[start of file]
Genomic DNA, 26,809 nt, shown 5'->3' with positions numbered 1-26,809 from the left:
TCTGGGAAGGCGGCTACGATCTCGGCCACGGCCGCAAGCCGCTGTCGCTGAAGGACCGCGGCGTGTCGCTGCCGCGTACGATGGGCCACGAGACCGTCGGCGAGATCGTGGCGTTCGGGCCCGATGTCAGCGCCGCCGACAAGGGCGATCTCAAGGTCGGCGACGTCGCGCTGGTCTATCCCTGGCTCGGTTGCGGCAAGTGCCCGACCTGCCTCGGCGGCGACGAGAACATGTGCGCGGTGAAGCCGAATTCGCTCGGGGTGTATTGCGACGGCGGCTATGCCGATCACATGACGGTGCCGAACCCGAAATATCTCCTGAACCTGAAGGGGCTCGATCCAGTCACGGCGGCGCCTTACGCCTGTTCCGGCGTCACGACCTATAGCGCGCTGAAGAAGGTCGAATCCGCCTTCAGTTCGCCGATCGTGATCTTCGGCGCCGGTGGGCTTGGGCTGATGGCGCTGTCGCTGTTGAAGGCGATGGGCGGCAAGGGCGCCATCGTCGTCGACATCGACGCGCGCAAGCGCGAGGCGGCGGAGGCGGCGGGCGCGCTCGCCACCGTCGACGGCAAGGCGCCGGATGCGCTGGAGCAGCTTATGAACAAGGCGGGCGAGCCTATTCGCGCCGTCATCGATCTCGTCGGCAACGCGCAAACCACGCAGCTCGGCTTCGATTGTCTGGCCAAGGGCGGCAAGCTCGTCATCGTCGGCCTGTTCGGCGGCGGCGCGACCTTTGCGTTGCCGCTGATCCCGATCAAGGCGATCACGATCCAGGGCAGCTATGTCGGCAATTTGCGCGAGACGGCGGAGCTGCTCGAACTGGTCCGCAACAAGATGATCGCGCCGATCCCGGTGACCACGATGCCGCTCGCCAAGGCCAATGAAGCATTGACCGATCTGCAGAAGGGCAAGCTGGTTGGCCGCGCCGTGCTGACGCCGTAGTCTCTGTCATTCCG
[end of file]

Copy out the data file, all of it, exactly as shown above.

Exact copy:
Genomic DNA, 26,809 nt, shown 5'->3' with positions numbered 1-26,809 from the left:
TCTGGGAAGGCGGCTACGATCTCGGCCACGGCCGCAAGCCGCTGTCGCTGAAGGACCGCGGCGTGTCGCTGCCGCGTACGATGGGCCACGAGACCGTCGGCGAGATCGTGGCGTTCGGGCCCGATGTCAGCGCCGCCGACAAGGGCGATCTCAAGGTCGGCGACGTCGCGCTGGTCTATCCCTGGCTCGGTTGCGGCAAGTGCCCGACCTGCCTCGGCGGCGACGAGAACATGTGCGCGGTGAAGCCGAATTCGCTCGGGGTGTATTGCGACGGCGGCTATGCCGATCACATGACGGTGCCGAACCCGAAATATCTCCTGAACCTGAAGGGGCTCGATCCAGTCACGGCGGCGCCTTACGCCTGTTCCGGCGTCACGACCTATAGCGCGCTGAAGAAGGTCGAATCCGCCTTCAGTTCGCCGATCGTGATCTTCGGCGCCGGTGGGCTTGGGCTGATGGCGCTGTCGCTGTTGAAGGCGATGGGCGGCAAGGGCGCCATCGTCGTCGACATCGACGCGCGCAAGCGCGAGGCGGCGGAGGCGGCGGGCGCGCTCGCCACCGTCGACGGCAAGGCGCCGGATGCGCTGGAGCAGCTTATGAACAAGGCGGGCGAGCCTATTCGCGCCGTCATCGATCTCGTCGGCAACGCGCAAACCACGCAGCTCGGCTTCGATTGTCTGGCCAAGGGCGGCAAGCTCGTCATCGTCGGCCTGTTCGGCGGCGGCGCGACCTTTGCGTTGCCGCTGATCCCGATCAAGGCGATCACGATCCAGGGCAGCTATGTCGGCAATTTGCGCGAGACGGCGGAGCTGCTCGAACTGGTCCGCAACAAGATGATCGCGCCGATCCCGGTGACCACGATGCCGCTCGCCAAGGCCAATGAAGCATTGACCGATCTGCAGAAGGGCAAGCTGGTTGGCCGCGCCGTGCTGACGCCGTAGTCTCTGTCATTCCG